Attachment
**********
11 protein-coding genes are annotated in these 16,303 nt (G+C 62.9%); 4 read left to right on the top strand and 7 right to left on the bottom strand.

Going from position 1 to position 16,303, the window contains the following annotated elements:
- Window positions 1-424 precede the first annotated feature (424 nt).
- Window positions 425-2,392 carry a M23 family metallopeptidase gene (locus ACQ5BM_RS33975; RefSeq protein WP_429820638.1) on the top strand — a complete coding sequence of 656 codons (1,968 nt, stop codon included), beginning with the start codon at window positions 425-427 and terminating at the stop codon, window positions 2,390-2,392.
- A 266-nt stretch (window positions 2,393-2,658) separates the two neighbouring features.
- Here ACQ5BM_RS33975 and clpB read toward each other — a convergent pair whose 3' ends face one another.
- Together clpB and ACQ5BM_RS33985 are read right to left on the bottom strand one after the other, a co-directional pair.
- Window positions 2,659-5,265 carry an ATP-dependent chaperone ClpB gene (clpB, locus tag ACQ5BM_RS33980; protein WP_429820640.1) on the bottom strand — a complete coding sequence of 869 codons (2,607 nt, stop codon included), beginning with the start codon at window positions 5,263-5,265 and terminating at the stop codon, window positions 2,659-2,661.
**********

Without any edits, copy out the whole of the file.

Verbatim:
11 protein-coding genes are annotated in these 16,303 nt (G+C 62.9%); 4 read left to right on the top strand and 7 right to left on the bottom strand.

Going from position 1 to position 16,303, the window contains the following annotated elements:
- Window positions 1-424 precede the first annotated feature (424 nt).
- Window positions 425-2,392 carry a M23 family metallopeptidase gene (locus ACQ5BM_RS33975; RefSeq protein WP_429820638.1) on the top strand — a complete coding sequence of 656 codons (1,968 nt, stop codon included), beginning with the start codon at window positions 425-427 and terminating at the stop codon, window positions 2,390-2,392.
- A 266-nt stretch (window positions 2,393-2,658) separates the two neighbouring features.
- Here ACQ5BM_RS33975 and clpB read toward each other — a convergent pair whose 3' ends face one another.
- Together clpB and ACQ5BM_RS33985 are read right to left on the bottom strand one after the other, a co-directional pair.
- Window positions 2,659-5,265 carry an ATP-dependent chaperone ClpB gene (clpB, locus tag ACQ5BM_RS33980; protein WP_429820640.1) on the bottom strand — a complete coding sequence of 869 codons (2,607 nt, stop codon included), beginning with the start codon at window positions 5,263-5,265 and terminating at the stop codon, window positions 2,659-2,661.